Nearly Two Thirds To Give Up Something For Lent
Almost a third (32%) of adults plan to give something up this Lent, with 1 in 8 (12%) planning on taking something up over this period. Recent research on behalf of Retail Intelligence by Empathy Research, amongst a nationally representative sample of 1,008 adults aged 18+, sought to understand who amongst us is most likely to change their behaviour during Lent and how this change in behaviour will manifest itself.
Females (37%) are significantly more likely than males (26%) to claim they will give up something over Lent, with two thirds (67%) of males claiming they don’t plan on making any changes to their current behaviour during this period.
Sweet and sugary foods are high on the agenda amongst those planning on giving up something during Lent, with 45% planning on giving up sweets and the same proportion, 45%, planning on giving up chocolate for Lent. Almost 4 in 10 (37%) will give up biscuits, with the same proportion (37%) planning on giving up ‘junk food’ in general. Just over 1 in 5 (21%) plan to give up alcohol, with 1 in 11 (9%) planning to give up cigarettes. For a small proportion, Lent will start something of a digital detox with 4% of those who plan to give up something, planning to give up social media.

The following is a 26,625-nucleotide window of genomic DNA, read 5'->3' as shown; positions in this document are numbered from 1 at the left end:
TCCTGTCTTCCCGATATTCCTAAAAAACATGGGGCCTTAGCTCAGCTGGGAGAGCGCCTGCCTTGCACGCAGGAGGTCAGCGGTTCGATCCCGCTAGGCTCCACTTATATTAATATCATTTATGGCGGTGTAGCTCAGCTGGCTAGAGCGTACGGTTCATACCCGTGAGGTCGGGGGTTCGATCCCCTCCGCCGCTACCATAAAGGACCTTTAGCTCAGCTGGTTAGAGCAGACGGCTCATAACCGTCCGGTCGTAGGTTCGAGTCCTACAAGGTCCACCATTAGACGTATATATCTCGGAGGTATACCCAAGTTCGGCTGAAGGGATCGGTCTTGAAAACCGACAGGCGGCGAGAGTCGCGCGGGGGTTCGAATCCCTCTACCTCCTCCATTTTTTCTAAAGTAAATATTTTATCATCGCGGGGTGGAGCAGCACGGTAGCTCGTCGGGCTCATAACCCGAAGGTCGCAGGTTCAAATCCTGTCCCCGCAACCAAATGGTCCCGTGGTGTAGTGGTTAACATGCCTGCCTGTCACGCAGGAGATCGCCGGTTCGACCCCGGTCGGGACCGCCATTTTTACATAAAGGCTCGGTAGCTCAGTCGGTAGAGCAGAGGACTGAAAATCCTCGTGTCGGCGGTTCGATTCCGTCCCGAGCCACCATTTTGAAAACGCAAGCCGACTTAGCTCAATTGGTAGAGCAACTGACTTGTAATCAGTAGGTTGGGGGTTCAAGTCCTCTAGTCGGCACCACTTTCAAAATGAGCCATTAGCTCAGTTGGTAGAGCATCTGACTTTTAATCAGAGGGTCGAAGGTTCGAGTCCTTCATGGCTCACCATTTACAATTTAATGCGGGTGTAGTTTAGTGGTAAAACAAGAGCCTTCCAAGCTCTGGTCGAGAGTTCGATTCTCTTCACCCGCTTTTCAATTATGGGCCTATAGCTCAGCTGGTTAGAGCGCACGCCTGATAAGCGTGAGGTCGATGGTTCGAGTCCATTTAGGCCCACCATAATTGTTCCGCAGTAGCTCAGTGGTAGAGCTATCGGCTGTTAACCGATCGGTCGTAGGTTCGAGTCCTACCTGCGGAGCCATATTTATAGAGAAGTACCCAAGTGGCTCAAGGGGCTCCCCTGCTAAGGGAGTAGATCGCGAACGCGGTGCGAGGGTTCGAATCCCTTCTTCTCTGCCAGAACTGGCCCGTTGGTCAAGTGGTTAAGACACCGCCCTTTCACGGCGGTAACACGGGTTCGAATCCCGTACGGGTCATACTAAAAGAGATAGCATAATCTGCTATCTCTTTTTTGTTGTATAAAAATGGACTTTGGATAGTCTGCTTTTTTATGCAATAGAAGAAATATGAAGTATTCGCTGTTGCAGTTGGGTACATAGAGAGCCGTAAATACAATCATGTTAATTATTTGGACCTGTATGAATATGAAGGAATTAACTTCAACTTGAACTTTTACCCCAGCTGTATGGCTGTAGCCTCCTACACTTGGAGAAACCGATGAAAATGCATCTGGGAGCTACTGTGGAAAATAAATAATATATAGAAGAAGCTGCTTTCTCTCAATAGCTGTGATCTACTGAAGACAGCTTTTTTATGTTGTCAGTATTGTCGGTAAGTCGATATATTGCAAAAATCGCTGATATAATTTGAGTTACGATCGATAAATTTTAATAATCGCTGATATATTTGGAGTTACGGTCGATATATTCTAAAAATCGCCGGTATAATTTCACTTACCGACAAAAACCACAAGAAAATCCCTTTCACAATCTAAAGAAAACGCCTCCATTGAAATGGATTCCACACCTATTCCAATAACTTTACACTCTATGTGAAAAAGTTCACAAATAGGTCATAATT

Amongst those who plan to take up something over Lent, the main theme is health focussed, with just over half (53%) planning on eating healthier, while just under half (46%) are planning on taking up some form of exercise.
While the positive sentiment is clear in terms of a reduction in sugary food being consumed, and exercise being taken up, the resolve to see these through fully is not so strong. Almost half (49%) of those who plan to give up something for Lent envisage themselves breaking their Lenten vow at some stage, while just over half (52%) of those planning on taking something up during Lent don’t see themselves lasting with it.
For further information and more in-depth analysis in relation to consumer behaviour over the course of Lent, please contact Robbie Clarke at Empathy Research.
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